UPDATE: Aid to War-Torn Sudan | God's World News

UPDATE: Aid to War-Torn Sudan

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    Sudanese children suffering from malnutrition receive treatment at a clinic in Metche Camp, Chad, near the Sudanese border on April 6, 2024. Many people have fled the fighting in Sudan. (AP/Patricia Simon)
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    A man passes a house damaged by fighting in Khartoum, Sudan, on April 25, 2023. (AP/Marwan Ali)
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    French President Emmanuel Macron, right, speaks during a session at the international conference on Sudan on April 15, 2024 in Paris, France. (AP/Aurelien Morissard)
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Donors at a global conference pledged more than $2.1 billion in aid for Sudan. The pledges come after a yearlong war that, according to many aid workers, has pushed the Sudanese people to the brink of famine.

Monday’s conference in Paris, France, involved 58 countries. The meeting’s purpose was to drum up support for Sudan and call on regional powers to stop funding Sudan’s war.

French President Emmanuel Macron says the promised aid will go to food, water, medicines, and other urgent needs.

Top diplomatic envoys, United Nations officials, and aid agencies urged Sudan’s warring parties to stop attacks on civilians and allow access for people delivering aid. Some Sudanese people attended the Paris meeting. But no representatives of the Sudanese army or rival rebel fighters were there.

Last year, tensions between the army and the rebel Rapid Support Forces (RSF) exploded into open fighting in the capital, Khartoum, and elsewhere across the country. Sudan descended into full-scale conflict in April 2023.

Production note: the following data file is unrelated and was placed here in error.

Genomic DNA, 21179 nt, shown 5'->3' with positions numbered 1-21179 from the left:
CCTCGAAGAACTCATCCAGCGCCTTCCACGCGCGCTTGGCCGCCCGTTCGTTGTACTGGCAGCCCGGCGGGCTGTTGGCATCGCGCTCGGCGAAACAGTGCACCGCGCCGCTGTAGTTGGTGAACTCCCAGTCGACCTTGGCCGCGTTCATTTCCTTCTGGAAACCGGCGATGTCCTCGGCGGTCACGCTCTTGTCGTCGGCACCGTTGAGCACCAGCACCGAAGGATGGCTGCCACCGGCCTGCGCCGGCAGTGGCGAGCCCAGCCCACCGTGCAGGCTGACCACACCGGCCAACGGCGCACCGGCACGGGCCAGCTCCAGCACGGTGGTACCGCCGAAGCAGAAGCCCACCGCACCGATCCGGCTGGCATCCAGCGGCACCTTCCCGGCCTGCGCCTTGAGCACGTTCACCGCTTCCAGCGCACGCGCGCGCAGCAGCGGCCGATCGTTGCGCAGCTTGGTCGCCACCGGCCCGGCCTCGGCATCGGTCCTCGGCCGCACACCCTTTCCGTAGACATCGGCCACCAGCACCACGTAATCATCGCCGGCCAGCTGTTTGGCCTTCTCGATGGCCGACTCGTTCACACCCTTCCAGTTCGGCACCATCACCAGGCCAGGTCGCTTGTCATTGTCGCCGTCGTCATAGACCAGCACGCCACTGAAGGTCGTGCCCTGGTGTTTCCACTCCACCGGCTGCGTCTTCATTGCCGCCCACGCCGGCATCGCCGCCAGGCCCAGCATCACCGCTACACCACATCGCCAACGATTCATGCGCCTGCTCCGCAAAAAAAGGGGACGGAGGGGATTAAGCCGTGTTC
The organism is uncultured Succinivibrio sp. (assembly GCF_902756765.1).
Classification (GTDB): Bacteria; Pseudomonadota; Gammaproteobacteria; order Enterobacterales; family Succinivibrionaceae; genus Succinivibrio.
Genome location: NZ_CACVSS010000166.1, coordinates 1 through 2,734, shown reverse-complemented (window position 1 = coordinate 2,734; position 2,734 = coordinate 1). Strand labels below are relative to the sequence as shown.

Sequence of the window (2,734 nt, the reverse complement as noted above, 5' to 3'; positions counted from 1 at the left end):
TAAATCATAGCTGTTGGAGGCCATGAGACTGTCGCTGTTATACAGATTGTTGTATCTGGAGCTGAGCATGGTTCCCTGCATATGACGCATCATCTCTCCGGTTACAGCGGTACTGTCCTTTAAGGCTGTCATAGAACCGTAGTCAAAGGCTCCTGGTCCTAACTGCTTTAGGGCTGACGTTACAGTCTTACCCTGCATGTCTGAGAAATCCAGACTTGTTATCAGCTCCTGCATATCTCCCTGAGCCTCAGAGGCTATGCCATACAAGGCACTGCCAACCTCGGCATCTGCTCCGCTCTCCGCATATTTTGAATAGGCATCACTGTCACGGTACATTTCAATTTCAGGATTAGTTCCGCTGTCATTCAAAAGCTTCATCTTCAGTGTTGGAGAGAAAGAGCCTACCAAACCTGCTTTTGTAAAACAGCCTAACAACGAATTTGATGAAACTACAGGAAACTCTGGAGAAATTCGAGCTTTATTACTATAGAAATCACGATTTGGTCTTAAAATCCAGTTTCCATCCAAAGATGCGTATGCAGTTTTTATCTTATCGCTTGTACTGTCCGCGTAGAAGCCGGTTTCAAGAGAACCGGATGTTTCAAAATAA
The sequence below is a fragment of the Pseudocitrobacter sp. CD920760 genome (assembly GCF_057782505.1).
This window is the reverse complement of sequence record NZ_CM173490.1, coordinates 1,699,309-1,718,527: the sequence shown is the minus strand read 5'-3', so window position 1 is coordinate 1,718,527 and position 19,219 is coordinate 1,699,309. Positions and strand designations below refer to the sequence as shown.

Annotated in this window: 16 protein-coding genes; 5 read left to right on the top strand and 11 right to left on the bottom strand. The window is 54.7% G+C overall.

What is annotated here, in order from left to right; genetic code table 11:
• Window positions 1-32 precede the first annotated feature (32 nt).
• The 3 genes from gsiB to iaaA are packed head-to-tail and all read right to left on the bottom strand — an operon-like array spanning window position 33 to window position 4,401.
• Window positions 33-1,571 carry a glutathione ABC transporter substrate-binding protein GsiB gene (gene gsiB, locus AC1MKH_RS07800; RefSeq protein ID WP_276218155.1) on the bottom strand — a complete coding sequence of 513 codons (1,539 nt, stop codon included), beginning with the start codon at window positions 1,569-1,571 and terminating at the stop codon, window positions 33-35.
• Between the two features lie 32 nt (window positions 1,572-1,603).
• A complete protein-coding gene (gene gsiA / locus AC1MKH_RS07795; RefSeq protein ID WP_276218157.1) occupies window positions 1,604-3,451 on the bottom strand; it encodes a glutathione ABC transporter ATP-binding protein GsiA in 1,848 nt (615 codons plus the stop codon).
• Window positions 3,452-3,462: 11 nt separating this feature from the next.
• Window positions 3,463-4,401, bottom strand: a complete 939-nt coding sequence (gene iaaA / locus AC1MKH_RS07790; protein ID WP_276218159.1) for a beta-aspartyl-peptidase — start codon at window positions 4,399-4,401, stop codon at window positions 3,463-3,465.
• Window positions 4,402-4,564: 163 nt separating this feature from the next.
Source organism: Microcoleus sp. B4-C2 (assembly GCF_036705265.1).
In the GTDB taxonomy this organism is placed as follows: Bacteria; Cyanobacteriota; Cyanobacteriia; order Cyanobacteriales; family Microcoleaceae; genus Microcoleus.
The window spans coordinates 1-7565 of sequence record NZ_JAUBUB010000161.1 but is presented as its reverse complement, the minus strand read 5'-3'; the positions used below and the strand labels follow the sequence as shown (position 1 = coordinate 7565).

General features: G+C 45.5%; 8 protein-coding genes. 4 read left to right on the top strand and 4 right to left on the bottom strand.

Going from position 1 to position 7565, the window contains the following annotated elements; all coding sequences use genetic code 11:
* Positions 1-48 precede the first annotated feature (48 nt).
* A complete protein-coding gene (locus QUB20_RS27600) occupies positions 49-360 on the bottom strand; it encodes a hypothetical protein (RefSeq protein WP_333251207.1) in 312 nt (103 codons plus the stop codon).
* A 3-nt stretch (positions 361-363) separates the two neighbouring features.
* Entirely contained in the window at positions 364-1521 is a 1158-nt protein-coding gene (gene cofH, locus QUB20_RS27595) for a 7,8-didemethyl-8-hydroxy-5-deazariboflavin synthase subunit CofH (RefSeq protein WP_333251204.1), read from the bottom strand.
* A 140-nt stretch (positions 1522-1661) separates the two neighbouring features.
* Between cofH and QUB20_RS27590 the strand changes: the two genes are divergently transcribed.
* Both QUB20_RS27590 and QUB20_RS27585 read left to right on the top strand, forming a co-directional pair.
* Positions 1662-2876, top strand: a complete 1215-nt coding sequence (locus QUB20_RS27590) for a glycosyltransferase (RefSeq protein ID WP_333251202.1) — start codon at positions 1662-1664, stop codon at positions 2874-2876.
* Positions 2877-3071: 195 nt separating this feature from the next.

The military is led by General Abdel-Fattah Burhan. The RSF commander is General Mohammed Hamdan Dagalo. The two warring factions carved up Khartoum. In 2021, Burhan and Dagalo led a military coup as uneasy allies. They toppled a globally accepted civilian government that was supposed to lead Sudan to democracy. In 2023, they began fighting each other for control.

Janez Lenarčič is the European Union’s crisis management commissioner. He says the EU wants to ensure that Sudan is not forgotten as wars in Gaza and Ukraine dominate global news.

“People of Sudan, caught up in this emergency, are almost completely invisible,” Lenarčič says.

More than 14,000 people have been killed and at least 33,000 have been wounded in the year-long war. Nearly nine million people fled their homes. Many of the country’s homes, hospitals, and schools are now rubble.

“Much of the world has been focused on the crisis . . . in the Middle East,” UN Secretary-General António Guterres says. “As concerning as those developments are, other dramatic life-and-death emergencies are being pushed into the shadows.” He adds, “The world is forgetting about the people of Sudan.”

Relief workers in Sudan warn of possible mass death in the coming months. Food networks have broken down. Aid agencies are unable to reach the worst-hit regions.

The United Nations’ campaign needs about $2.7 billion this year to get food, health care, and other supplies to 24 million people in Sudan. That’s nearly half the population.

Lenarčič calls the conflict in Sudan one of the worst disasters ever on the African continent. He adds, “It is our duty not to look away.”

Pray for God to bring peace and provision to Sudan.